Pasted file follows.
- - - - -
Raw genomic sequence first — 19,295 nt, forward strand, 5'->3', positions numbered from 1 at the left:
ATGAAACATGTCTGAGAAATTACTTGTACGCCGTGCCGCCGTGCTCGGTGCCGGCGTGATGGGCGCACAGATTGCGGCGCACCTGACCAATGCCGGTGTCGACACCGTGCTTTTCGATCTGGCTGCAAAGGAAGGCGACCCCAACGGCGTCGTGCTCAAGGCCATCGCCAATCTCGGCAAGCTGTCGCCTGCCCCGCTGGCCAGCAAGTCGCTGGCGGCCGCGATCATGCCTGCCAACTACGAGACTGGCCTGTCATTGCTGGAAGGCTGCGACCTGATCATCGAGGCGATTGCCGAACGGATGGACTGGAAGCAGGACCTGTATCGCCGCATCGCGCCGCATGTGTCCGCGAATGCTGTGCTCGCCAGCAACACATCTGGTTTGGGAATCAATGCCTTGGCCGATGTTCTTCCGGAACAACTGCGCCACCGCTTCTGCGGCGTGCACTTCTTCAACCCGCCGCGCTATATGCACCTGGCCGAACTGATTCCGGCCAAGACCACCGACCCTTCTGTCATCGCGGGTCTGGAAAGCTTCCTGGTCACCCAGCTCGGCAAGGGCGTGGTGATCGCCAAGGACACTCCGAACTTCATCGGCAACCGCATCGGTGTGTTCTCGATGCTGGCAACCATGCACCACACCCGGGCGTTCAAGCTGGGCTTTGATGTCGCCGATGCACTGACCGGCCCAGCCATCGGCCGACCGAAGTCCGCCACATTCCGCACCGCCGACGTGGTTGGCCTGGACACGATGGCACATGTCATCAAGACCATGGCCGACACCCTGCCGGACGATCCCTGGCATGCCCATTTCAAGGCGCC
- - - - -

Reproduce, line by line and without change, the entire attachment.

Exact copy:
Raw genomic sequence first — 19,295 nt, forward strand, 5'->3', positions numbered from 1 at the left:
ATGAAACATGTCTGAGAAATTACTTGTACGCCGTGCCGCCGTGCTCGGTGCCGGCGTGATGGGCGCACAGATTGCGGCGCACCTGACCAATGCCGGTGTCGACACCGTGCTTTTCGATCTGGCTGCAAAGGAAGGCGACCCCAACGGCGTCGTGCTCAAGGCCATCGCCAATCTCGGCAAGCTGTCGCCTGCCCCGCTGGCCAGCAAGTCGCTGGCGGCCGCGATCATGCCTGCCAACTACGAGACTGGCCTGTCATTGCTGGAAGGCTGCGACCTGATCATCGAGGCGATTGCCGAACGGATGGACTGGAAGCAGGACCTGTATCGCCGCATCGCGCCGCATGTGTCCGCGAATGCTGTGCTCGCCAGCAACACATCTGGTTTGGGAATCAATGCCTTGGCCGATGTTCTTCCGGAACAACTGCGCCACCGCTTCTGCGGCGTGCACTTCTTCAACCCGCCGCGCTATATGCACCTGGCCGAACTGATTCCGGCCAAGACCACCGACCCTTCTGTCATCGCGGGTCTGGAAAGCTTCCTGGTCACCCAGCTCGGCAAGGGCGTGGTGATCGCCAAGGACACTCCGAACTTCATCGGCAACCGCATCGGTGTGTTCTCGATGCTGGCAACCATGCACCACACCCGGGCGTTCAAGCTGGGCTTTGATGTCGCCGATGCACTGACCGGCCCAGCCATCGGCCGACCGAAGTCCGCCACATTCCGCACCGCCGACGTGGTTGGCCTGGACACGATGGCACATGTCATCAAGACCATGGCCGACACCCTGCCGGACGATCCCTGGCATGCCCATTTCAAGGCGCC